DiversityNursing Blog

Woman Who Saved Relatives From Ebola Coming To U.S. For Nursing School

Posted by Erica Bettencourt

Fri, Dec 12, 2014 @ 10:18 AM

By Jen Christensen and Elizabeth Cohen

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A young Liberian woman who saved three of her relatives by nursing them back to health after they contracted the Ebola virus is coming to the United States to finish her nursing degree.

The news comes as Time magazine announced Wednesday that its "Person of the Year" honors go to the Ebola fighters, the "unprecedented numbers" of doctors and nurses who responded when Ebola overtook an already-weak public health infrastructure this year in West Africa.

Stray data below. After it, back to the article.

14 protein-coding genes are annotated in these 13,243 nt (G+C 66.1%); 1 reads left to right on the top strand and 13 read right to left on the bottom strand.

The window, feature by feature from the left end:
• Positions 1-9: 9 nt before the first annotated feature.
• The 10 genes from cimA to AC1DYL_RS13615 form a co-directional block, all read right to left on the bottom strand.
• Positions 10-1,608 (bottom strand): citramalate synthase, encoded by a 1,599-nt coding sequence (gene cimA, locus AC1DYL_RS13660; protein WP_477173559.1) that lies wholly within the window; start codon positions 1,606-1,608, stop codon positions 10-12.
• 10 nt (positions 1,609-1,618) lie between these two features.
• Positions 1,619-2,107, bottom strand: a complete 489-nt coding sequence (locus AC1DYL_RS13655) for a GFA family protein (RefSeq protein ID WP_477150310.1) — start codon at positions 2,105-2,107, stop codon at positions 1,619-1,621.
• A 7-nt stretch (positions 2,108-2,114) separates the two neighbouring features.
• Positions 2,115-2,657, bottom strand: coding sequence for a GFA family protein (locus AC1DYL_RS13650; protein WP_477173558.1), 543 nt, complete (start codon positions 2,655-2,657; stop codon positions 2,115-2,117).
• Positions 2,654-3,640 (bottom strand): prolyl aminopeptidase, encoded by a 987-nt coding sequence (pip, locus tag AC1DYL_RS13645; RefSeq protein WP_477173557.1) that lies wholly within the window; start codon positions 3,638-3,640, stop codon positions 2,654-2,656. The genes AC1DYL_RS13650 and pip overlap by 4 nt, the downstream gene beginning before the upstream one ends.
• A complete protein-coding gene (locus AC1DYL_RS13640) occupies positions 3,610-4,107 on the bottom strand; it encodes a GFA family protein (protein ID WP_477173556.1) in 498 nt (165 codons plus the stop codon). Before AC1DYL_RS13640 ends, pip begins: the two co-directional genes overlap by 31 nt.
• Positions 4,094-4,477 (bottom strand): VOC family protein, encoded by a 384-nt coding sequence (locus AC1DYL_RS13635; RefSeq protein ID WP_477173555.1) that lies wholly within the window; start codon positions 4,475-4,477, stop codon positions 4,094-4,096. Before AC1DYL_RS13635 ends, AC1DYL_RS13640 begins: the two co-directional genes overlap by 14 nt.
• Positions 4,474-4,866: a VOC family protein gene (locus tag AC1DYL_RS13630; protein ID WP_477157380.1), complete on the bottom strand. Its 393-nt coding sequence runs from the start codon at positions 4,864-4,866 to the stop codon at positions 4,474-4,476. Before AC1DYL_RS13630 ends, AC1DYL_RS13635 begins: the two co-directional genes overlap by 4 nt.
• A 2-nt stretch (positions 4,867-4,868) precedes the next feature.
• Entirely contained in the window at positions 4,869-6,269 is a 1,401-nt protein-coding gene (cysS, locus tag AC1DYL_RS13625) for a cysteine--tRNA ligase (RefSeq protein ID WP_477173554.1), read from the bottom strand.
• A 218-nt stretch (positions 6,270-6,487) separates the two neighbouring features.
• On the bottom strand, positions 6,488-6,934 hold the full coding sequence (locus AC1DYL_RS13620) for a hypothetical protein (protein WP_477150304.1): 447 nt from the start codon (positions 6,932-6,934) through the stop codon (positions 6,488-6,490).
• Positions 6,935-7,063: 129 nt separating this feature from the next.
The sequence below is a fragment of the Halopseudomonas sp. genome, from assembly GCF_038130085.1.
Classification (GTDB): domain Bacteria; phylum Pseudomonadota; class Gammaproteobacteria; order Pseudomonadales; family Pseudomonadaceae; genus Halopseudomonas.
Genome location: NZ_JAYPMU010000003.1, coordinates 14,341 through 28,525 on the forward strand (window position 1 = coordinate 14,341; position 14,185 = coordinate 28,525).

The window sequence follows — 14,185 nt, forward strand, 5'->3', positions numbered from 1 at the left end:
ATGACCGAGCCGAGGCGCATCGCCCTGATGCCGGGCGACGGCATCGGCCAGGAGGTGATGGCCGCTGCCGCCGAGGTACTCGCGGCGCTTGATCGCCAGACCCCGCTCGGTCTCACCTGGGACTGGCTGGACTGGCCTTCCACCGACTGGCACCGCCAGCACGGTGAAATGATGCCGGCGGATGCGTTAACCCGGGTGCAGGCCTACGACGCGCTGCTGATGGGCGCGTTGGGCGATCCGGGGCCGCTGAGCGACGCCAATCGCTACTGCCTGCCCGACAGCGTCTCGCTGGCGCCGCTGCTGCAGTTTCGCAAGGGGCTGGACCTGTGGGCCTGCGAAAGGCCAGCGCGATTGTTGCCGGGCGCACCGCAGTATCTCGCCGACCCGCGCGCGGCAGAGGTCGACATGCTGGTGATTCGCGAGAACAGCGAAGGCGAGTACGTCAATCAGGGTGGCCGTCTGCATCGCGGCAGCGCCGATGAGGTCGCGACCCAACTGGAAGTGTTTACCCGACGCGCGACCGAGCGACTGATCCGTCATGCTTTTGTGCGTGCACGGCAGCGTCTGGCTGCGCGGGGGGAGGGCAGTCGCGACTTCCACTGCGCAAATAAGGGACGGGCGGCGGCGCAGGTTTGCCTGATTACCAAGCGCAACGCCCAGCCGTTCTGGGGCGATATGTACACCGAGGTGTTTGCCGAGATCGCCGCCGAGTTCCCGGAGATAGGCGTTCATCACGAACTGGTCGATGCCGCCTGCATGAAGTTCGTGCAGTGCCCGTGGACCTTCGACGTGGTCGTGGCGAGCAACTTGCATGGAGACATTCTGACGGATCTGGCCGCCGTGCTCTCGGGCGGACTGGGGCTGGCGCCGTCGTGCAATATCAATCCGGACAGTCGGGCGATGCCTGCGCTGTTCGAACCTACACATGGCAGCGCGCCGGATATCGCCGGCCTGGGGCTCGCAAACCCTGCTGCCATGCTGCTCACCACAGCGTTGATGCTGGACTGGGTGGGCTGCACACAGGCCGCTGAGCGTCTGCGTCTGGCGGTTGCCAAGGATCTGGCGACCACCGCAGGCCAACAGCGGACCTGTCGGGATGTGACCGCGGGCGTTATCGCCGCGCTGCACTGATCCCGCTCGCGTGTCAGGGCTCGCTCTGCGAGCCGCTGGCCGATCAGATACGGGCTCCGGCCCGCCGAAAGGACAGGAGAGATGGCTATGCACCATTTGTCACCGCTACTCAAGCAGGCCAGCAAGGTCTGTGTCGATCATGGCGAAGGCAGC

Fatu Kekula is not named in the article, but she definitely holds a place among those being honored.

The 22-year-old, who was in her final year of nursing school earlier this year, single-handedly took care of her father, mother, sister and cousin when they became ill with Ebola beginning in July.

And she did so with remarkable success. Three out of her four patients survived. That's a 25% death rate -- considerably better than the estimated Ebola death rate of 70%.

Kekula stayed healthy, which is noteworthy considering that hundreds of health care workers have become infected with Ebola, and she didn't even have personal protection equipment -- those white space suits and goggles used in Ebola treatment units.

Instead, Kekula invented her own equipment. International aid workers heard about her "trash bag method" and taught it to other West Africans who can't get into hospitals and don't have protective gear of their own.